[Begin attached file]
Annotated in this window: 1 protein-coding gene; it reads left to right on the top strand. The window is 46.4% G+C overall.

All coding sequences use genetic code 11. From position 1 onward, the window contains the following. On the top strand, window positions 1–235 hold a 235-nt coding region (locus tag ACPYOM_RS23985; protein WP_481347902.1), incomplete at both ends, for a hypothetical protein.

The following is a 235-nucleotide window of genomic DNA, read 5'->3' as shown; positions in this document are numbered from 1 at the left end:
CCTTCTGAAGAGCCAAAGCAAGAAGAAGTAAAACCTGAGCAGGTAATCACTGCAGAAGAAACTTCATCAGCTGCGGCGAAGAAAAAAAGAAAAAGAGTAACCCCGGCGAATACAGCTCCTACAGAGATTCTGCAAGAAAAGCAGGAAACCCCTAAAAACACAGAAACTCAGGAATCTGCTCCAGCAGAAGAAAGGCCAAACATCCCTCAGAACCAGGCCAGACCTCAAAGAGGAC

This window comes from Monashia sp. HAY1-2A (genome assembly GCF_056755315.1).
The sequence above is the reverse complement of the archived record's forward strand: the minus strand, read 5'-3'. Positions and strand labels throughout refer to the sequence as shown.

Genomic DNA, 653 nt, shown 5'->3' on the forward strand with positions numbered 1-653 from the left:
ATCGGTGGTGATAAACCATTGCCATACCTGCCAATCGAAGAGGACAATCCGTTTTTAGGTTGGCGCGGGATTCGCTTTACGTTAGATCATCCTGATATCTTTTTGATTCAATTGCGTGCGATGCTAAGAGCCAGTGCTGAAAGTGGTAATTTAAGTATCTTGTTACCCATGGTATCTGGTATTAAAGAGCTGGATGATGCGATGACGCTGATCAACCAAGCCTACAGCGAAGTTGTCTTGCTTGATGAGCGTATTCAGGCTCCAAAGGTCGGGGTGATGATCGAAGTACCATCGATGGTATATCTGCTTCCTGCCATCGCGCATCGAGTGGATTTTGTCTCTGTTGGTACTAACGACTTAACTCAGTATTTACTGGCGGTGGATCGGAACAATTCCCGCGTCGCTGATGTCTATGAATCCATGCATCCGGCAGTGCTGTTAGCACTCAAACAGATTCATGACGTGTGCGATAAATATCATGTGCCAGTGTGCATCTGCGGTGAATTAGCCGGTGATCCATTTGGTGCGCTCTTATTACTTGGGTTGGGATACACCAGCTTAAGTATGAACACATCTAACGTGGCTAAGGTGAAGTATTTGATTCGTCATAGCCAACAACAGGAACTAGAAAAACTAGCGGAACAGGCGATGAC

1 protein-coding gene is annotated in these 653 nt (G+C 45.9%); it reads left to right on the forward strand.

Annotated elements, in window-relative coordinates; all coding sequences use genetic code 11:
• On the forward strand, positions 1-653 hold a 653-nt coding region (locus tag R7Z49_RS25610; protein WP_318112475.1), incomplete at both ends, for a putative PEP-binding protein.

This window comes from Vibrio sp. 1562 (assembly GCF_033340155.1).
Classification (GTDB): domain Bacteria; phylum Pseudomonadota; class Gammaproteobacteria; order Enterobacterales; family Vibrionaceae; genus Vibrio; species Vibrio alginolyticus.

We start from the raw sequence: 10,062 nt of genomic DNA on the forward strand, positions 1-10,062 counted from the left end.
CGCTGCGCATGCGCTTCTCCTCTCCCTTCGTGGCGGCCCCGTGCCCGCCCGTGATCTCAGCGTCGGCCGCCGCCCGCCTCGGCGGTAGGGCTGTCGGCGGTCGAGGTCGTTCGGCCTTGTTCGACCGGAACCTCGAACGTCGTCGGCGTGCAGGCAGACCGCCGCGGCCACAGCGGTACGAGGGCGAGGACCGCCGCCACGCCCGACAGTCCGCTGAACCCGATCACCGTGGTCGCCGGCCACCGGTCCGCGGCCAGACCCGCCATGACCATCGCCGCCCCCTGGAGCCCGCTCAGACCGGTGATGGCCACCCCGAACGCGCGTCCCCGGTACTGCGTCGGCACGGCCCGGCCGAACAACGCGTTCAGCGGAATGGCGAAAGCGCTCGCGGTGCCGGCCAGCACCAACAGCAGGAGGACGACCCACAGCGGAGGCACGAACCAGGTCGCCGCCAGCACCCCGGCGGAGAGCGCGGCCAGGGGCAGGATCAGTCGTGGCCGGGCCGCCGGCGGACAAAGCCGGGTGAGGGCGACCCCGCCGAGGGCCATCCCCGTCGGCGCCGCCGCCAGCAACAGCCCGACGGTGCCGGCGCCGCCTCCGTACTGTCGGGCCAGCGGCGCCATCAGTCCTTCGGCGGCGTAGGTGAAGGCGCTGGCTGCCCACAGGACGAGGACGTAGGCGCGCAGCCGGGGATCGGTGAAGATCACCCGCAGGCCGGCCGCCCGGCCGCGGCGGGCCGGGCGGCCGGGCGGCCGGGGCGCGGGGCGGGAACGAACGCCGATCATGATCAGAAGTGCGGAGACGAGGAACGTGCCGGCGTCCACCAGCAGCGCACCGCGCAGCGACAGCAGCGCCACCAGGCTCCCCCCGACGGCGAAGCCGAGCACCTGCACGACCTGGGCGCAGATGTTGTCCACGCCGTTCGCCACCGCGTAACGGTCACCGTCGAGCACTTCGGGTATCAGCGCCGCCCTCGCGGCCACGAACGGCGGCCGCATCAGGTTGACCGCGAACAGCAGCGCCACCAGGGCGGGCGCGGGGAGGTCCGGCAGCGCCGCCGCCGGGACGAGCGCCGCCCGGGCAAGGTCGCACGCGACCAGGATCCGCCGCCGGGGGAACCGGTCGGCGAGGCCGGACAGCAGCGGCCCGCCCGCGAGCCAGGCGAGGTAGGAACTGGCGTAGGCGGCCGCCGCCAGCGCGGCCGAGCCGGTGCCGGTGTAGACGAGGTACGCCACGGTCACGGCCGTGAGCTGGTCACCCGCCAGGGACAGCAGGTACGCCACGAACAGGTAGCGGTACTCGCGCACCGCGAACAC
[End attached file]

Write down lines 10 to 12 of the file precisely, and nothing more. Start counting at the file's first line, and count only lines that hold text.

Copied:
Annotated elements, in window-relative coordinates; all coding sequences use genetic code 11:
• On the forward strand, positions 1-653 hold a 653-nt coding region (locus tag R7Z49_RS25610; protein WP_318112475.1), incomplete at both ends, for a putative PEP-binding protein.

This window comes from Vibrio sp. 1562 (assembly GCF_033340155.1).